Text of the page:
the wood. Equally important is the sanding; it is here that Eleazar, the master
artisan, can bring out the personality and the character of his creations.
As the wood continues to dry, small cracks are
sanded out and re-sealed. If more than a single piece of Copal wood is used,
Eleazar will carefully glue arms, tails and other appendages on the animals and
figures. Single piece carvings are usually smaller and more "organic" in
appearance, while larger pieces are typically created from an assortment of
smaller wood carvings. Some of the choicest master wood works actually fit in
the palm of your hand and are carved from a single piece of wood, while others
can very well hold their own presence on a large table or display cabinet.
SOME QUESTIONS ASKED OF ELEAZAR:
What are your favorite tools
for making your artworks?
“My favorite tool is an old kitchen
knife I use to carve my figures. I sharpen it myself, and I really enjoy the way
it fits into my hand. I also love the machete to start the carving process and
to form the sculpture early in the process. I also make extensive use of files
and sandpaper to smooth out the pieces. For painting, I prefer Acrylic paints
and to apply this I use regular paint brushes, toothbrushes, and a syringe for
creating really tiny detailed marks.”
How do you begin an artwork?
“First, I settle myself down
and concentrate until I can imagine the artwork and see it clearly in my mind. I
imagine the living environment of the animal- what it’s living conditions are,
and how those affect the way it looks and behaves... I dream that they are happy
beasts, in joyous and fantastical worlds... even ferocious, snarling mouths and
teeth look content to me... I see the details of the fur and feathers, the mouth
and its teeth, the sparkle in the eyes.
By imaging all this I set my mind on
the mood of creating the animal. I don’t use sketches or drawings, I just begin
by carving a large chunk of Copal wood to form the base for the sculpture- I use
my trusty machete."
What is your favorite
material to use when creating your wooden carvings?
“I prefer to use Copal wood
for various reasons. It is a very “clean” wood- it rarely has any types of holes
or knots. It also is very humid which allows for easier carving and forming
(other types of wood also dry quickly, often times bending and disfiguring the
sculpture). I keep the Copal wood humid by wrapping the wood in a plastic bag
and storing it in a refrigerator. I obtain it from a cooperative that works with
a green organization to grow and sell the wood in a sustainable manner.
The Copal trees are planted in
cycles to grow in 15 years, and thus harvested in an efficient, and
controllable, manner. Each artist in the village is able to purchase a certain
set allowance of wood, and i am very satisfied with this type of system. If need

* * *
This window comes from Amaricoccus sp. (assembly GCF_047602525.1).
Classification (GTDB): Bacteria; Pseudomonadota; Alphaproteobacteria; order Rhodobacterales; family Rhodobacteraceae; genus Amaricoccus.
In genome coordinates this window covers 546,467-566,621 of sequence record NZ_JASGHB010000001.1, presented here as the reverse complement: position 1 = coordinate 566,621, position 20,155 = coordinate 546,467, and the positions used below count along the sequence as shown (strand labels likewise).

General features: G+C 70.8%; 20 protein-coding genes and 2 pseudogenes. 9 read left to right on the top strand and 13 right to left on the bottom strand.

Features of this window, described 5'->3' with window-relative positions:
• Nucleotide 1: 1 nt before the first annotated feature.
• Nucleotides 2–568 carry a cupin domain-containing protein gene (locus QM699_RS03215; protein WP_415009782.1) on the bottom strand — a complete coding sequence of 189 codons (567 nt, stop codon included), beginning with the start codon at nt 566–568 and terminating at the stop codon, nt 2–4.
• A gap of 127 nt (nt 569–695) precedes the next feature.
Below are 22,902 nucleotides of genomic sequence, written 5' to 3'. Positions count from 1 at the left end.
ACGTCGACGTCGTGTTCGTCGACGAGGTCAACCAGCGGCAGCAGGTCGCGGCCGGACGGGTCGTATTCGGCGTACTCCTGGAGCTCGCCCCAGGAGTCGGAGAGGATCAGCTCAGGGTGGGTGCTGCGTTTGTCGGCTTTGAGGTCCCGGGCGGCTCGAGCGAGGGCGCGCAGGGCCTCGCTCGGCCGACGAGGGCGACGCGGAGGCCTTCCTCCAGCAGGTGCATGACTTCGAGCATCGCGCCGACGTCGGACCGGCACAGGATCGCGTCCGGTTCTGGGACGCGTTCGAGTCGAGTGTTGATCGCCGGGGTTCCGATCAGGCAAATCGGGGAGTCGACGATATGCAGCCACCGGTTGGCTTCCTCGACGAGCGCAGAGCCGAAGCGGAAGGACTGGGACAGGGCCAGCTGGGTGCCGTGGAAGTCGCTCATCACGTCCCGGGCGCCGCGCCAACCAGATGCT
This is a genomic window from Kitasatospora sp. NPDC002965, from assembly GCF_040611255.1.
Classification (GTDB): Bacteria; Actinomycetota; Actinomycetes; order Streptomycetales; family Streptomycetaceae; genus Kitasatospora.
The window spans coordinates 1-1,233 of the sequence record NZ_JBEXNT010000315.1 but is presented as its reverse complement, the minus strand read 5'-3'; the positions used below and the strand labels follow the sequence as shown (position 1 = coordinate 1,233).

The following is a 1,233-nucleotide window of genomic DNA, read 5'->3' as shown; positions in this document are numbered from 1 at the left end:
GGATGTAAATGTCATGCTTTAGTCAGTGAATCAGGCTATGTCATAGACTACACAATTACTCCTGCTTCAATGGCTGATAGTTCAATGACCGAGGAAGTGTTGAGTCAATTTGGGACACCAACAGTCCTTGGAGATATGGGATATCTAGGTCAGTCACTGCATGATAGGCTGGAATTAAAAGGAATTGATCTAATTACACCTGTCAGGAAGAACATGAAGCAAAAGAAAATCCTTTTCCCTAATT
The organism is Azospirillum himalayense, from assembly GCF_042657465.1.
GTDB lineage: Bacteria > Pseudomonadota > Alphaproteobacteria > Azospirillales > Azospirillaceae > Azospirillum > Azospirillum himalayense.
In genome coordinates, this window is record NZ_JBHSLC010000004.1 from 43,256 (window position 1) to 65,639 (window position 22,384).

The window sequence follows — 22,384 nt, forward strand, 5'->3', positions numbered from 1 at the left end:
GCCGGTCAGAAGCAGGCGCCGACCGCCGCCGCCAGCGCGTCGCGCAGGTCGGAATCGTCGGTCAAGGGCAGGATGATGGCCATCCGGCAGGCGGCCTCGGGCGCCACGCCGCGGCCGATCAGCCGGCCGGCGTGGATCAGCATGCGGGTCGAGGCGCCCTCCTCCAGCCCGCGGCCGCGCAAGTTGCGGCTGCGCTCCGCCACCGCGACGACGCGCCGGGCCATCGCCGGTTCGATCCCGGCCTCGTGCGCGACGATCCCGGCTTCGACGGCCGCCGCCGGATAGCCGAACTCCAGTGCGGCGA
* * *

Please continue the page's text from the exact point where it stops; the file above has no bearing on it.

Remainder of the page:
be, I also use other types of wood on occasion, including cedar and red wood.”
What is your favorite part of
the art-making process?
“I get the most joy from
painting in the details once the pieces have been carved out. I love creating
the intricate details that my artworks portray including the mottled patterns on
the bodies, the expressiveness of the eyes, and the whimsical colors I choose. I
have a very steady hand in creating the details that include various types of
lines, dots, circles, and spots that help to create an illusion of fur,
feathers, or skin.”
“I especially love the feeling of satisfaction and pride I feel when completing
special custom-made pieces, those are usually the hardest to make because the
client has a very specific artwork in mind, and I use my skill to transform that
dream into a reality.”
When do you know an artwork
“I feel that the work is complete when my eyes tell me so- when the painting is
all done and the detail creates a life within the piece. I really enjoy seeing
the detail that I make wether it’s tufts of fur, scales on a reptile, or
feathers on an eagle. I love those tiny little details in creating texture for
the bodies of my beasts.”
Do you take into account
environmental issues when creating artwork?
“I am very conscientious of
nature and it’s sustainability to my art. I am part of an association in my town
that supplies copal wood to artisans through use of sustainable,
environmentally-safe sources and farm land that are carefully farmed and
reseeded to continue the Copal tree growth. Each section of the farmland run by
this organization is harvested and reseeded every 15 years; therefore the wood
harvests are being sustained and not damaging the environment.”
What do you do differently
that sets you apart from other Oaxacan woodcarvers?
“I believe that my work is
some of the most detailed available. I try to create a realism in the texture of
the painting I do on the figures, from the repeating patterns of feathers and
scales to the sparkling eyes that look back into your own eyes. Also, I try to
think about nature by creating artworks based on animals that are extinct or
rare, and by doing so I feel that i bring their existence into our own time and
A painting of the Virgin de Guadalupe with an
ocelot at her feet, painted by Eleazar Morales
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OF WORKS OF ART BY ELEAZAR